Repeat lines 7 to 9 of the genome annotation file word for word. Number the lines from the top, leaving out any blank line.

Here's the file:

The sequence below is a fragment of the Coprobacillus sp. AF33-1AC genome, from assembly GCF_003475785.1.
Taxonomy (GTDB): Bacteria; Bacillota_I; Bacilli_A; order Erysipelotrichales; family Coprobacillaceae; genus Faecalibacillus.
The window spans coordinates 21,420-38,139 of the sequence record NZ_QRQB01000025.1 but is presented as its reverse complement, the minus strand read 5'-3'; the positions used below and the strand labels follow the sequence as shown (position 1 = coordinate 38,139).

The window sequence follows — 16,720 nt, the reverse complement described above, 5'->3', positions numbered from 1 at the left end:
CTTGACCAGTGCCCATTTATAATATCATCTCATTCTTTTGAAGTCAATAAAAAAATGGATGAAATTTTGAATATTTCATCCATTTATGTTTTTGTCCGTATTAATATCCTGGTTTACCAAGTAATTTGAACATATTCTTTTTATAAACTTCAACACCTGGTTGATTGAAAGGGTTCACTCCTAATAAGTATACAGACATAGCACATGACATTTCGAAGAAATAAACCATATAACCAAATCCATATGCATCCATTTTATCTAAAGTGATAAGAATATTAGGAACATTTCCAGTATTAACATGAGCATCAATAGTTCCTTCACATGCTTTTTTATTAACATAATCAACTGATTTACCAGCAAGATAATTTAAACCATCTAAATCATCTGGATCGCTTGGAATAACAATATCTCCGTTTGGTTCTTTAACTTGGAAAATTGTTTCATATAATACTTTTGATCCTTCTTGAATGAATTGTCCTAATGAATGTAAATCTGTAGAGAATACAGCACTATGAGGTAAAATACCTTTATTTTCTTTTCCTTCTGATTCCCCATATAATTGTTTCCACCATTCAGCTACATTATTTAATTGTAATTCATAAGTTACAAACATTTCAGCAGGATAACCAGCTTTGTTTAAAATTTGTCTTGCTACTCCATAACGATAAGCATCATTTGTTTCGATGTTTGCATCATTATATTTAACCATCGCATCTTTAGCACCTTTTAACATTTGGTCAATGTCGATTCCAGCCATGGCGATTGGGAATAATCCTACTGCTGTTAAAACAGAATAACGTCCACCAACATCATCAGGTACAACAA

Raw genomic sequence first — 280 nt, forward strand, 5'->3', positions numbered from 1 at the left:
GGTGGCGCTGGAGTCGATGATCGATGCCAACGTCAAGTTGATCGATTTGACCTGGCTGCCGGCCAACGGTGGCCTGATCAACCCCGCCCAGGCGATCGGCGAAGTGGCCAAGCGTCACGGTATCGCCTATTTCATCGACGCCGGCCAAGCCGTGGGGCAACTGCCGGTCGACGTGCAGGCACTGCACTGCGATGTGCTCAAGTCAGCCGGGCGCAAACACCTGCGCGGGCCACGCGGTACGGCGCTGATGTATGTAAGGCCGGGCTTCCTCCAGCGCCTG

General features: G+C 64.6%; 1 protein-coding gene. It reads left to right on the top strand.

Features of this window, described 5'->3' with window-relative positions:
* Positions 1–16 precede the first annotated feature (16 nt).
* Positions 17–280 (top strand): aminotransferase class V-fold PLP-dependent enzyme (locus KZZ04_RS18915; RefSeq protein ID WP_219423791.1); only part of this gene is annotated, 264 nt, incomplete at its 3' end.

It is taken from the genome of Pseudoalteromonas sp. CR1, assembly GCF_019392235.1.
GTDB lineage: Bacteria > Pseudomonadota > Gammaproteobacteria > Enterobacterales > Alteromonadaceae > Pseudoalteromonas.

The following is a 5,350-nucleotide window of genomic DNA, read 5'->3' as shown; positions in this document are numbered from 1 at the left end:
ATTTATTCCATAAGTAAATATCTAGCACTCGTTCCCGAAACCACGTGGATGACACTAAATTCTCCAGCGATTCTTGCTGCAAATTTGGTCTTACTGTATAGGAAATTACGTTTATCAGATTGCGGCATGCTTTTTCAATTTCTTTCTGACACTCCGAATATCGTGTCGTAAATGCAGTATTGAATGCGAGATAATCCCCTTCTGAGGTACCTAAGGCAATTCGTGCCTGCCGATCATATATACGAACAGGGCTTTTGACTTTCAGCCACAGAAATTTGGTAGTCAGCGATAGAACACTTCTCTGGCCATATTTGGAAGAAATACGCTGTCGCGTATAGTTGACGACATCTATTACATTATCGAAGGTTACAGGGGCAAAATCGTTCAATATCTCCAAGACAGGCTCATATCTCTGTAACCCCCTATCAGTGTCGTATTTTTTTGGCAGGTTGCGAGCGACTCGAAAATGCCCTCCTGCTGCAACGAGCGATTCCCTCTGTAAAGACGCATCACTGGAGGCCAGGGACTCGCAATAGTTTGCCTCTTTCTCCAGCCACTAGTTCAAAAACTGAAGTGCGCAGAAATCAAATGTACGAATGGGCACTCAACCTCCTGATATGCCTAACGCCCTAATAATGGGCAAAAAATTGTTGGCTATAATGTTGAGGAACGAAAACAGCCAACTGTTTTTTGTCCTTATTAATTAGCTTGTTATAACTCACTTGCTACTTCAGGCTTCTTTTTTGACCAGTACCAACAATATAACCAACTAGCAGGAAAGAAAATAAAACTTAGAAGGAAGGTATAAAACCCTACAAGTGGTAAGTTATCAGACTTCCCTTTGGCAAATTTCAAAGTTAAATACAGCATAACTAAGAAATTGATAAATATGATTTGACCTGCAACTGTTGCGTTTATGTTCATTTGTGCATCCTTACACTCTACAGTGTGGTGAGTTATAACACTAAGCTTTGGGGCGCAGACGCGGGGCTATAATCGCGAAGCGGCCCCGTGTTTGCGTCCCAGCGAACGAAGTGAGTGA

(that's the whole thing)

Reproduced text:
GGTGGCGCTGGAGTCGATGATCGATGCCAACGTCAAGTTGATCGATTTGACCTGGCTGCCGGCCAACGGTGGCCTGATCAACCCCGCCCAGGCGATCGGCGAAGTGGCCAAGCGTCACGGTATCGCCTATTTCATCGACGCCGGCCAAGCCGTGGGGCAACTGCCGGTCGACGTGCAGGCACTGCACTGCGATGTGCTCAAGTCAGCCGGGCGCAAACACCTGCGCGGGCCACGCGGTACGGCGCTGATGTATGTAAGGCCGGGCTTCCTCCAGCGCCTG

General features: G+C 64.6%; 1 protein-coding gene. It reads left to right on the top strand.

Features of this window, described 5'->3' with window-relative positions: